Swiss reject world's highest minimum wage

Citizens of the most expensive country in the world vote against a proposal to set the minimum wage at $4,500 per month.

    Swiss citizens have voted against a proposal to introduce the world's highest minimum wage, according to first projections.

    About 77 percent of the voters rejected the proposal on Sunday that, if passed, would have seen the minimum wage set at $25 an hour.

    "It is a clear vote by the people, a vote of trust in the economy," Hans-Ulrich Bigler, director of the Swiss trades association, told Swiss television.

    Sunday's referendum was the latest in a string of initiatives to try to address the country's widening income gap.

    Anger has grown over the wages of Swiss executives, which have ballooned while those of low-income workers have lagged.

    Supporters of the proposed minimum wage, which corresponds to a monthly paycheck of just under $4,500, said it would help smooth out salary inequalities and ensure that a person working full-time could live decently.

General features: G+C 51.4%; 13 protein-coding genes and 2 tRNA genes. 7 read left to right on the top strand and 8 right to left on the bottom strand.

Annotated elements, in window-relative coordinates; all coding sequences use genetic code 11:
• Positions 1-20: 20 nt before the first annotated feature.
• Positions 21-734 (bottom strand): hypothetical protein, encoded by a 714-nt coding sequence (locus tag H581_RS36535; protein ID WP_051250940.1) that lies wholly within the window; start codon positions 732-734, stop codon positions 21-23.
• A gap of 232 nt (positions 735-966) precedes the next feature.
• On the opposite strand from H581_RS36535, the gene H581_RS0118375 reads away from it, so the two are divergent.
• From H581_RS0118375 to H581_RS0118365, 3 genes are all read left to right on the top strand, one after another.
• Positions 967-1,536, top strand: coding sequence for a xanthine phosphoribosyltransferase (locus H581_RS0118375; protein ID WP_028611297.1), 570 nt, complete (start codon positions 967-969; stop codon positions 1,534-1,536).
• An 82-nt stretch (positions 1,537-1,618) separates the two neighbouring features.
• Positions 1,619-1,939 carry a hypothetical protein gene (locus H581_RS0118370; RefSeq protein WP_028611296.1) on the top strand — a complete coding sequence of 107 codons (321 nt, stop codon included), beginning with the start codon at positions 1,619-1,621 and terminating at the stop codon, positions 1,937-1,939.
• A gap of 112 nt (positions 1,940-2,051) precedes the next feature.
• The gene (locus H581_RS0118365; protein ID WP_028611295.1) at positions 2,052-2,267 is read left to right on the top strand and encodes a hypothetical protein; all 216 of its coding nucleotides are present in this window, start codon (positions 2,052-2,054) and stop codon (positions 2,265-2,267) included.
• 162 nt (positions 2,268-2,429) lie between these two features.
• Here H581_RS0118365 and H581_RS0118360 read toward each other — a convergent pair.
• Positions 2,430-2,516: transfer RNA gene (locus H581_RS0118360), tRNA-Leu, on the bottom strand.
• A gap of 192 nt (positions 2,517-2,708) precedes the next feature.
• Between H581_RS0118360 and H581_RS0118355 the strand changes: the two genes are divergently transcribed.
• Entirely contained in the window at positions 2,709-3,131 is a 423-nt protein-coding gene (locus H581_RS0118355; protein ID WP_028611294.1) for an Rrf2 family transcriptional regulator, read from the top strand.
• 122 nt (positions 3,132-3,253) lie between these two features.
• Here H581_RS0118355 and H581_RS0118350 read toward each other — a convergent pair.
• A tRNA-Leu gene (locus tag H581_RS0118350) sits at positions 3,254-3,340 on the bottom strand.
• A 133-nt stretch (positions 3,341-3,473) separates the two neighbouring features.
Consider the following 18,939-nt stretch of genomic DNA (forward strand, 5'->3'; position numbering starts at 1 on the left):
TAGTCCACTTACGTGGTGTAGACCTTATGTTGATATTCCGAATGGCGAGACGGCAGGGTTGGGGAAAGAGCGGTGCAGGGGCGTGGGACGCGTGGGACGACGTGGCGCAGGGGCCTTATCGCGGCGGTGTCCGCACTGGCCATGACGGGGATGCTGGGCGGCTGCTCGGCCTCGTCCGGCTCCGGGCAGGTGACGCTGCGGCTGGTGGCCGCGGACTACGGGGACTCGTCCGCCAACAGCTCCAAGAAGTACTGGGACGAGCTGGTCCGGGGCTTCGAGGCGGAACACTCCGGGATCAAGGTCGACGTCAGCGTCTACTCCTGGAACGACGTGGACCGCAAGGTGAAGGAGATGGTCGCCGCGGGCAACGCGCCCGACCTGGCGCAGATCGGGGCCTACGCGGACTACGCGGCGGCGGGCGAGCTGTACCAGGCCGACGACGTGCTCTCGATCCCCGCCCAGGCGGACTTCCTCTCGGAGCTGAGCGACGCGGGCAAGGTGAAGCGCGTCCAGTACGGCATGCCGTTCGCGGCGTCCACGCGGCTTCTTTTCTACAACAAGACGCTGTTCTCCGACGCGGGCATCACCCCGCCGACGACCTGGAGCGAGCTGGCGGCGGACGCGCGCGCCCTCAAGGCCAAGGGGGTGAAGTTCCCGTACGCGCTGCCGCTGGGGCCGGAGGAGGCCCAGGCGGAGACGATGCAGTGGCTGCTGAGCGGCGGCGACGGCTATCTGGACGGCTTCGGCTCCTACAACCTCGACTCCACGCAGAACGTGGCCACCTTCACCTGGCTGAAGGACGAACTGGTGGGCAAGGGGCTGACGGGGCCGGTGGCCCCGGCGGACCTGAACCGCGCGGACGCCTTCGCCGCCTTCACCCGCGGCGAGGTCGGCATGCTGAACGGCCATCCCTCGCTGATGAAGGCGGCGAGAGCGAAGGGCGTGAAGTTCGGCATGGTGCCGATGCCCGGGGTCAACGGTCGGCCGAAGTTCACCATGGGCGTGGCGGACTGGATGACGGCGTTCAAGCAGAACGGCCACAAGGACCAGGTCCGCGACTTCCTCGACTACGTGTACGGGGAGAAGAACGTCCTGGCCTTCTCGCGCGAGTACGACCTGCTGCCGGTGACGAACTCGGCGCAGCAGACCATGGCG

But critics said the measure would hurt competitiveness and lead to job cuts, harming the low-income workers that it was designed to help.

    'Pay the price'

    Florian Weber, a Swiss restaurant owner, told Al Jazeera that customers would also have to pay the price for a set minimum wage.

    "The question that we ask ourselves is, if the customer would be ready to pay the price because when we have to pay 4,000 Swiss Francs [just under $4,500], we have to raise the prices for a simple coffee to maybe six Swiss Francs [just under $7]," Weber said.

    Switzerland does not currently have a nation-wide minimum wage. Pay is determined by individual employment contracts or via collective bargaining agreements, some of which also set industry-specific minimum wages.

    Swiss voters overwhelmingly backed a referendum last year to give shareholders a binding say over executive pay, but turned down a proposal to cap the salaries of top executives at 12 times that of a company's lowest wage.

    The high cost of food, rent and insurance makes Switzerland one of the most expensive countries in the world to live in.

    SOURCE: Agencies


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